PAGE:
Some of my favorite pithy or self-explanatory “rules”:

• 1.9: “Use p-values to determine sample size, confidence intervals to report results”
• 3.3: “Do not correlate rates or ratios indiscriminately”
i.e. if X, Y, and Z are mutually independent, then X/Z and Y/Z will show spurious correlation.
• 5.8 “Distinguish between variability and uncertainty”
i.e. “reduce uncertainty but account for variability”
• 5.13 “Distinguish between confidence, prediction, and tolerance intervals”
• 6.2 “Blocking is the key to reducing variability”
• 6.6 “Analysis follows design”
i.e. the possible analyses will depend on how the randomization was done
• 6.11 “Plan for missing data”
i.e. be explicit about how you intend to deal with it
• 6.12 “Address multiple comparisons before starting the study”

## Too close for bells, I’m switching to tubas

So when I’m not visualizing data or crunching small area estimates, I’ve been training to run DC’s Jingle All The Way 8k.

Most people wear little jingle bells as they run this race.
I decided to carry a tuba instead.

More photos here. The one above is thanks to a blog I found by googling the race name + tuba. Our team t-shirts said Tuba Awareness, and apparently people were indeed aware!

My time was super slow (although I placed 1st in the carrying-a-tuba category), but I did run the whole thing, and I had a blast playing carols along the way. I really need to find somewhere in DC to play regularly, though perhaps a bit more sedentary…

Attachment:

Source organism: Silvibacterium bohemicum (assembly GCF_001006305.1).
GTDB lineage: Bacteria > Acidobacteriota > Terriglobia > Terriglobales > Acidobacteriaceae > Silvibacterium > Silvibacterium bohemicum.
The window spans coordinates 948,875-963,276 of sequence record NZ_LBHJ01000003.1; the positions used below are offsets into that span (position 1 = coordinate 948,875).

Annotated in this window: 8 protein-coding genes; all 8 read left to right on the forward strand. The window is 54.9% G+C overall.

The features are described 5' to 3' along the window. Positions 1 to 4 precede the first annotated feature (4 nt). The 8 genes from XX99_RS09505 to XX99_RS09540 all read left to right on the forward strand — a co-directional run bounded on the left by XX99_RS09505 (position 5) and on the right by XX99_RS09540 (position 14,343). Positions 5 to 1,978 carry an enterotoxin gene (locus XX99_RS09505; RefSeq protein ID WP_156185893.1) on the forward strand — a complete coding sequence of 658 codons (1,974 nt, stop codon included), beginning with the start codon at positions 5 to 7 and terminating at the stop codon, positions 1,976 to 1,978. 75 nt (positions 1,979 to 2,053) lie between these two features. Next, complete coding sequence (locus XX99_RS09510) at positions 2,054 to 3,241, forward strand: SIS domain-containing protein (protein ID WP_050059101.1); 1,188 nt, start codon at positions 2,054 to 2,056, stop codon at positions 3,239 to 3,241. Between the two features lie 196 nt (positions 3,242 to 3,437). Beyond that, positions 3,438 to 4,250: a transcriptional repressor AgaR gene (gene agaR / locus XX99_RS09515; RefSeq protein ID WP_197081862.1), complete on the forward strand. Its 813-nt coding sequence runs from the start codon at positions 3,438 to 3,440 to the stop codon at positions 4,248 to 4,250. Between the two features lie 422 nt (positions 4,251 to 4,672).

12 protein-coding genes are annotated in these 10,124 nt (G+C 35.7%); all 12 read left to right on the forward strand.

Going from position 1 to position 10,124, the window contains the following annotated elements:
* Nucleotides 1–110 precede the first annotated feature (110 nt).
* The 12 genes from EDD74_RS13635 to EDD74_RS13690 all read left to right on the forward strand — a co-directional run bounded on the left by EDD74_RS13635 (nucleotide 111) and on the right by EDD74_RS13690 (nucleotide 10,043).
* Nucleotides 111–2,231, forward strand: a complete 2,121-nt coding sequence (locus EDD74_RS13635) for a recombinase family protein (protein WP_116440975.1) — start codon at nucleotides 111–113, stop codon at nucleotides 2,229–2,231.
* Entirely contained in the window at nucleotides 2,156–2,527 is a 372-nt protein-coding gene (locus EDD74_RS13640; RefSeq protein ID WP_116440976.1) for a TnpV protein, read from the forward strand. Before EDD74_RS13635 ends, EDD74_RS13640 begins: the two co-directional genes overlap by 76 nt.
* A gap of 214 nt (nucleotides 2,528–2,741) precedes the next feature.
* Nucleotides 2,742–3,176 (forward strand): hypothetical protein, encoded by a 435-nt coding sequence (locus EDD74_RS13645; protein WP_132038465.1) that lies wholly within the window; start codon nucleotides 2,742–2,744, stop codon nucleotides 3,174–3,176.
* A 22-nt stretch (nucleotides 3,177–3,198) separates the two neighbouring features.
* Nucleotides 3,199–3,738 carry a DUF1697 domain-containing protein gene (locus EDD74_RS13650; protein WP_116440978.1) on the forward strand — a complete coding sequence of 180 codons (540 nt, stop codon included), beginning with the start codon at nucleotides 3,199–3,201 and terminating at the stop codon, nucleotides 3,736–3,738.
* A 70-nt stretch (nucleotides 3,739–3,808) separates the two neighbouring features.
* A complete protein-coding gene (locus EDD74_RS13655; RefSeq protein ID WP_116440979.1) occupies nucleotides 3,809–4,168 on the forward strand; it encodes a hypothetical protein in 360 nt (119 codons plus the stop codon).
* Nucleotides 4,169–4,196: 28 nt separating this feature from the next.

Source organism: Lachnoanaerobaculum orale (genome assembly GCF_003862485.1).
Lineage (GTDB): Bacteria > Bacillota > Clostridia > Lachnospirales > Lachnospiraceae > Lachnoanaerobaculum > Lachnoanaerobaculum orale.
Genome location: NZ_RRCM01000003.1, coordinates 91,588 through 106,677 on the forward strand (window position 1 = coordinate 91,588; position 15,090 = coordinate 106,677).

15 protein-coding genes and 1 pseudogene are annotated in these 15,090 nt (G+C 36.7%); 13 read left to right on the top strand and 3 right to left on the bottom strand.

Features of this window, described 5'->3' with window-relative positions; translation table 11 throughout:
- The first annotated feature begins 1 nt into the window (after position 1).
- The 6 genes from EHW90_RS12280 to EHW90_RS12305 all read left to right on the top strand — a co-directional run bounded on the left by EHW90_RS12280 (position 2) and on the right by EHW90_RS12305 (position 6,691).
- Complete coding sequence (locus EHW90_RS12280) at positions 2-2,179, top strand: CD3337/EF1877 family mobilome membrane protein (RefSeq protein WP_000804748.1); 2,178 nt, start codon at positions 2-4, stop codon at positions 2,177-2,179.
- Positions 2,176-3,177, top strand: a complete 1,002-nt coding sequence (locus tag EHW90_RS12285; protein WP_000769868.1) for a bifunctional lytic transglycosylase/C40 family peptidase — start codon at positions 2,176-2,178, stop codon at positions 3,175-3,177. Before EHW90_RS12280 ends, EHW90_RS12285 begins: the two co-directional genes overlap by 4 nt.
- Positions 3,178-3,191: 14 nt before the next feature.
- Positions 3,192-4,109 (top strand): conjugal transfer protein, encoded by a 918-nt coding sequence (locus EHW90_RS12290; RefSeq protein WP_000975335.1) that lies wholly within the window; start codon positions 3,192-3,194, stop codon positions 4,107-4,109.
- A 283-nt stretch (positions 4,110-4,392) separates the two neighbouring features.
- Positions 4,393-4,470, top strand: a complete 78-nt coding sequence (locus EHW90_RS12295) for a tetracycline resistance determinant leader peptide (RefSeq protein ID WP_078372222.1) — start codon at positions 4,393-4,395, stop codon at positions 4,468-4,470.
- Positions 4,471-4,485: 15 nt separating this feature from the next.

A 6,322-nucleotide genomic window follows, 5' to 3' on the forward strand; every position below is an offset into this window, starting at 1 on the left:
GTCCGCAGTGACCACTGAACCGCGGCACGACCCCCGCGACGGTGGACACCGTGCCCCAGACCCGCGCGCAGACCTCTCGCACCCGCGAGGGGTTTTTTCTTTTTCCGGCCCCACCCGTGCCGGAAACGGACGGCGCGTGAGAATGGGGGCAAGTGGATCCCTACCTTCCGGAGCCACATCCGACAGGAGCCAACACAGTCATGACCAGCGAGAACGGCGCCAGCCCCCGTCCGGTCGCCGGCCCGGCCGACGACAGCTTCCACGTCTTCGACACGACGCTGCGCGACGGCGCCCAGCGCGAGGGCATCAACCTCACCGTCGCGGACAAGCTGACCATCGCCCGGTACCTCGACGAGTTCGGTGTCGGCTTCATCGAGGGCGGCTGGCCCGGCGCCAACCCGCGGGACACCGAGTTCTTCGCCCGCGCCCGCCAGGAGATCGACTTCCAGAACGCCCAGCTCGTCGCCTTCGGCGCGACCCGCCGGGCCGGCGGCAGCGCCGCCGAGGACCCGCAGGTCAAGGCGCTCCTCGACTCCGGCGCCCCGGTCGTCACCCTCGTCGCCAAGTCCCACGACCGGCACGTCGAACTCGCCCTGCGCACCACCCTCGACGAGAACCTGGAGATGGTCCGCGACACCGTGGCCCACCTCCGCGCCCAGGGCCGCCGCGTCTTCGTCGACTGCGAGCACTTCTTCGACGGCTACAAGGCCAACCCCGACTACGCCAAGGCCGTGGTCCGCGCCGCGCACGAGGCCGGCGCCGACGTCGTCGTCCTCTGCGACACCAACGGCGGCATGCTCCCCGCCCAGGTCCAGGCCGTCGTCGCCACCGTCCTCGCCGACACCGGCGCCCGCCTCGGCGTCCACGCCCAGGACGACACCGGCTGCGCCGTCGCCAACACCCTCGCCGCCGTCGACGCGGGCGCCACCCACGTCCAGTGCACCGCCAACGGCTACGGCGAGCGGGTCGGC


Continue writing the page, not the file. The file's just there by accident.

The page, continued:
## Moore method / inquiry-based learning in statistics?

Via Dave Richeson:

For the last 10+ years I’ve taught topology using a modified Moore method, also known as inquiry-based learning (IBL). The students are given the skeleton of a textbook; then they must prove all the theorems and solve all of the problems. They are forbidden from looking at outside sources. The class types up their work as they go. At the end of the semester they have a textbook that they wrote. It is a great way to learn, and at the end of the semester the student are thrilled to hold a bound copy of the textbook that they created.

I love this idea! Wikipedia lists several universities with math courses using the Moore method, but none in probability or mathematical statistics. Google doesn’t suggest much besides this blog post with the same idea, and this article which seems to have good advice but is no longer accessible.

Have you ever seen the Moore approach used for a statistics course? Do you have any success stories or pitfalls to share?